As might be expected, the large producers tended to describe farming more as a business than as a way of life. However, nearly 60 percent of large producers said farming was equally a business and a way of life, while 66 percent of mid-sized producers perceived the same.

More than half the respondents planned to grow their businesses by 2003. Large corn/soybean producers planned to grow by more than 500 acres in five years, while large wheat/barley producers planned to grow by more than 800 acres in that same time frame. Hog producers expected to finish 3,400 head more hogs by 2003, and beef producers expected 800 head more cattle. The under-35 age group projected the greatest growth.

Top farm goals were to maximize profitability, return-on-investment and production per unit of input, while reducing risk and minimizing debt. The top three personal goals were farm succession, financial success and more free time.

The surveyed commercial producers tended to perceive themselves as confident, successful and achieving goals. More than half reported they were asked for advice from other producers. As a group, producers were optimistic about farming and felt farming was the best job on earth. Satisfaction with family income was mixed and was lowest among producers younger than 35 years old.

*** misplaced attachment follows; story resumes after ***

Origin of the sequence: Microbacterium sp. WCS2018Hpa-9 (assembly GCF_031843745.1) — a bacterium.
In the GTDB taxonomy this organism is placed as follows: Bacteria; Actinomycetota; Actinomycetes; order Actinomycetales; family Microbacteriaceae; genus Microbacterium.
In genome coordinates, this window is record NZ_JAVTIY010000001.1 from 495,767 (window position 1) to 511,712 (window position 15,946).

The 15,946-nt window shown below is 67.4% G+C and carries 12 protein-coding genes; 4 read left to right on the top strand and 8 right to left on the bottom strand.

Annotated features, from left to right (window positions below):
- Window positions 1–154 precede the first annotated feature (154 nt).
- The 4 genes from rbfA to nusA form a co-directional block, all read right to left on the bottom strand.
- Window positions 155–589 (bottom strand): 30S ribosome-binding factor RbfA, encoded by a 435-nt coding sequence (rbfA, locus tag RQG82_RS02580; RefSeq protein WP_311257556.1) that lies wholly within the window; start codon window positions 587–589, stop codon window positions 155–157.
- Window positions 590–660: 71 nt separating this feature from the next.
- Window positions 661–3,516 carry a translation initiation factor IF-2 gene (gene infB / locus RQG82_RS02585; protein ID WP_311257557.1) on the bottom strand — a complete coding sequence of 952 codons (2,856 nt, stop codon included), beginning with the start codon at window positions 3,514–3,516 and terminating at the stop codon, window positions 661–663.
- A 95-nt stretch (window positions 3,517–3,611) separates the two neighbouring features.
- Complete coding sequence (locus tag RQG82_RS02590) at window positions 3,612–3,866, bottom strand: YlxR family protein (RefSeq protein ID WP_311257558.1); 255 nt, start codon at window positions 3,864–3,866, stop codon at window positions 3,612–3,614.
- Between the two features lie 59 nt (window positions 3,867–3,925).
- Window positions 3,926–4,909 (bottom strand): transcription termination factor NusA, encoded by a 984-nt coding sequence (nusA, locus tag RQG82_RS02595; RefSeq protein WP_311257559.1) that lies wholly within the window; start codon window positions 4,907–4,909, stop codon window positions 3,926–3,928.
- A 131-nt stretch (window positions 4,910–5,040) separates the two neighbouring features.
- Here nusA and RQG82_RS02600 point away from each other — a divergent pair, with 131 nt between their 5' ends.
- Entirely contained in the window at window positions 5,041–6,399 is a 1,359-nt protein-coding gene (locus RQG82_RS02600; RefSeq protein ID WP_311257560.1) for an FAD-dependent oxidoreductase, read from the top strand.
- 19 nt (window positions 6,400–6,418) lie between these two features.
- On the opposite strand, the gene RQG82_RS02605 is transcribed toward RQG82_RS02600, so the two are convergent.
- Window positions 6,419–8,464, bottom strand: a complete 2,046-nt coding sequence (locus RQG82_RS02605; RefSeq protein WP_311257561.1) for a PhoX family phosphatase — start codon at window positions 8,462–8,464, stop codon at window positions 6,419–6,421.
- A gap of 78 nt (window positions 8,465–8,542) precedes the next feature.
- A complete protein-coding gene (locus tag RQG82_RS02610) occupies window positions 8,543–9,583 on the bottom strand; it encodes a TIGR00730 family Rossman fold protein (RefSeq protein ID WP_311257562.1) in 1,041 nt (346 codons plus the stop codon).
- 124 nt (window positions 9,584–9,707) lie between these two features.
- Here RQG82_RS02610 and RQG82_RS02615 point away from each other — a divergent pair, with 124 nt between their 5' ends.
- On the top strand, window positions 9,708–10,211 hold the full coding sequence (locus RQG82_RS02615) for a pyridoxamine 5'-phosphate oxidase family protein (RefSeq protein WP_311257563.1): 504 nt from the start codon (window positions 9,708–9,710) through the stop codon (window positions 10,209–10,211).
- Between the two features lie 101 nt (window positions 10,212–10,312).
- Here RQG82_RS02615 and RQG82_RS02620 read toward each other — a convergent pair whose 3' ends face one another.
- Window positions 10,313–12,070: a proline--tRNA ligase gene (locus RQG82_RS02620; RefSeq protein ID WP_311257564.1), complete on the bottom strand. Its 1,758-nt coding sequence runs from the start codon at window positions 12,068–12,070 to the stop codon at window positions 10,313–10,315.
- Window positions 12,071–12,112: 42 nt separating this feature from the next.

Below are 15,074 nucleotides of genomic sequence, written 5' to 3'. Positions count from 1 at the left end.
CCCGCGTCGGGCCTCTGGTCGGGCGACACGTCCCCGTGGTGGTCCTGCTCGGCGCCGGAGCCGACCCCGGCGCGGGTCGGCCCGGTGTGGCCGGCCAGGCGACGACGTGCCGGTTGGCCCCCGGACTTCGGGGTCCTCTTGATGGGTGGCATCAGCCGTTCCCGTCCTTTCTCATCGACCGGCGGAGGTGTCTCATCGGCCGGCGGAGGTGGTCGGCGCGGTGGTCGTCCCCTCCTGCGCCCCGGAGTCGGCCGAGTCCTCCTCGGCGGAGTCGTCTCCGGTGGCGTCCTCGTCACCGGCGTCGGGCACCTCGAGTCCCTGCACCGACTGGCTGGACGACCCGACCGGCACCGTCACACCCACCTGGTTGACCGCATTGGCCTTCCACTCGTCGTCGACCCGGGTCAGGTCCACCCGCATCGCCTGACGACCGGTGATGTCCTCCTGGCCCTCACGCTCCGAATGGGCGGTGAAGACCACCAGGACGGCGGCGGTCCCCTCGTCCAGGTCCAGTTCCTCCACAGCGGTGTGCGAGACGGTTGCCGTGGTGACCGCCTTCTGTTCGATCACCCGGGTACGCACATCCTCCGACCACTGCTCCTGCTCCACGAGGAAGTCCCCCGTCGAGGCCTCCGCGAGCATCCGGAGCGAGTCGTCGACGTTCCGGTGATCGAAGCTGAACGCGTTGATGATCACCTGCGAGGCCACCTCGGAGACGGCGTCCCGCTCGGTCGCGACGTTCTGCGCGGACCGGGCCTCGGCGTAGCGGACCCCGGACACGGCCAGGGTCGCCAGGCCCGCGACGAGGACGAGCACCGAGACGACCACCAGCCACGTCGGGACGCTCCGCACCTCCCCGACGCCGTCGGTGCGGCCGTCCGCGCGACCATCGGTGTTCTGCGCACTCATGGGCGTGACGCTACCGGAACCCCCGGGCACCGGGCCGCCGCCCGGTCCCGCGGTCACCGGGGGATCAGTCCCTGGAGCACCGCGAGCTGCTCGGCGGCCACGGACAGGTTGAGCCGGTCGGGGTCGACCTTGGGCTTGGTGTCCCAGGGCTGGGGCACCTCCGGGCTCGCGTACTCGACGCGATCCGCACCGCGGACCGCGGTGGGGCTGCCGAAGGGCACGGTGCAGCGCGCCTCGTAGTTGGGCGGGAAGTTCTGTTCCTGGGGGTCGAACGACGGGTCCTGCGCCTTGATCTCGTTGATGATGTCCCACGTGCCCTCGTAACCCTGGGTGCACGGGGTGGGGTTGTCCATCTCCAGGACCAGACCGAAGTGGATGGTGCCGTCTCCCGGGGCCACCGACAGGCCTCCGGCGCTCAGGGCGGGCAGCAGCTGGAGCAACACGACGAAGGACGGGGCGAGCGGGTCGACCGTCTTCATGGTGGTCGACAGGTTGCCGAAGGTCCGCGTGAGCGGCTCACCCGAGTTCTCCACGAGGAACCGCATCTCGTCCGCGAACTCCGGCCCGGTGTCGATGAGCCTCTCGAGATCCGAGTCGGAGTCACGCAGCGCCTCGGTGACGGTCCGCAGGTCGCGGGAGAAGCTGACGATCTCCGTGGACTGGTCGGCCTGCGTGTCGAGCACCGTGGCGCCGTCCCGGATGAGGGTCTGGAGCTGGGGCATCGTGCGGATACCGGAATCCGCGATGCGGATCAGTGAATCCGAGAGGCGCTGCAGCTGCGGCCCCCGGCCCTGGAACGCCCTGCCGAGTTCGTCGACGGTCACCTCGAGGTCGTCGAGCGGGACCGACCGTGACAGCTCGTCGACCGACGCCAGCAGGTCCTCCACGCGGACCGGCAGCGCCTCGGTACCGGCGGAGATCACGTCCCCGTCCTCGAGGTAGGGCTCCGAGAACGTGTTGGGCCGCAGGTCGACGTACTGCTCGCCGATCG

Farm size and producer age played a role in how respondents perceived their own adoption rate of new technologies. The percentage of commercial producers who rated themselves as innovators was about twice the percentage in the general farming population. More than 80 percent of extra-large producers said they were innovators or early adopters. The group to rate themselves the most innovative were the 35- to 44-year-olds.

In most cases, there were no real differences of opinion between mid-size and large producers on any of the environmental issues. Differences did surface among the different types of enterprises. Results showed that environmental issues had a higher profile among swine producers and corn/soybean producers.